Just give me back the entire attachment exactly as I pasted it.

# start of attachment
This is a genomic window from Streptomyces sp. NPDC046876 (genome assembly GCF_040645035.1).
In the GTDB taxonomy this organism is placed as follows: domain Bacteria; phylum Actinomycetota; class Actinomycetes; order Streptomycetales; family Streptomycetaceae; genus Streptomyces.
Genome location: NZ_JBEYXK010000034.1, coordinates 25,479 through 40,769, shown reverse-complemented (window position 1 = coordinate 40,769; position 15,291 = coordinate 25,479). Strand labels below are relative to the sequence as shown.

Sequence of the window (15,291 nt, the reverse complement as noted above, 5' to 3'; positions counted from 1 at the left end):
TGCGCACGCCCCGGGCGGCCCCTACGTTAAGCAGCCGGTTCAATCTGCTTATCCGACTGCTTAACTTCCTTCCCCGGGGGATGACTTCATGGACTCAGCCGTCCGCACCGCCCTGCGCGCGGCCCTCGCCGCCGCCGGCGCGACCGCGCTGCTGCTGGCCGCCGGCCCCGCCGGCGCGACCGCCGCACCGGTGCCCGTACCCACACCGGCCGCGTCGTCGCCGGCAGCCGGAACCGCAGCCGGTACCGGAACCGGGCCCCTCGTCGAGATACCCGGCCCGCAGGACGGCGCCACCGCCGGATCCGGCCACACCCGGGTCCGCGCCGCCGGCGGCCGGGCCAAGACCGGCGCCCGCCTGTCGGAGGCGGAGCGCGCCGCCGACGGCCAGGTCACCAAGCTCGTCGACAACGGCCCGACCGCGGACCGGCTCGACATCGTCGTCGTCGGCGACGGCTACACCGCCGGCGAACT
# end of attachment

This is a genomic window from Streptomyces sp. NPDC046876 (genome assembly GCF_040645035.1).
In the GTDB taxonomy this organism is placed as follows: domain Bacteria; phylum Actinomycetota; class Actinomycetes; order Streptomycetales; family Streptomycetaceae; genus Streptomyces.
Genome location: NZ_JBEYXK010000034.1, coordinates 25,479 through 40,769, shown reverse-complemented (window position 1 = coordinate 40,769; position 15,291 = coordinate 25,479). Strand labels below are relative to the sequence as shown.

Sequence of the window (15,291 nt, the reverse complement as noted above, 5' to 3'; positions counted from 1 at the left end):
TGCGCACGCCCCGGGCGGCCCCTACGTTAAGCAGCCGGTTCAATCTGCTTATCCGACTGCTTAACTTCCTTCCCCGGGGGATGACTTCATGGACTCAGCCGTCCGCACCGCCCTGCGCGCGGCCCTCGCCGCCGCCGGCGCGACCGCGCTGCTGCTGGCCGCCGGCCCCGCCGGCGCGACCGCCGCACCGGTGCCCGTACCCACACCGGCCGCGTCGTCGCCGGCAGCCGGAACCGCAGCCGGTACCGGAACCGGGCCCCTCGTCGAGATACCCGGCCCGCAGGACGGCGCCACCGCCGGATCCGGCCACACCCGGGTCCGCGCCGCCGGCGGCCGGGCCAAGACCGGCGCCCGCCTGTCGGAGGCGGAGCGCGCCGCCGACGGCCAGGTCACCAAGCTCGTCGACAACGGCCCGACCGCGGACCGGCTCGACATCGTCGTCGTCGGCGACGGCTACACCGCCGGCGAACT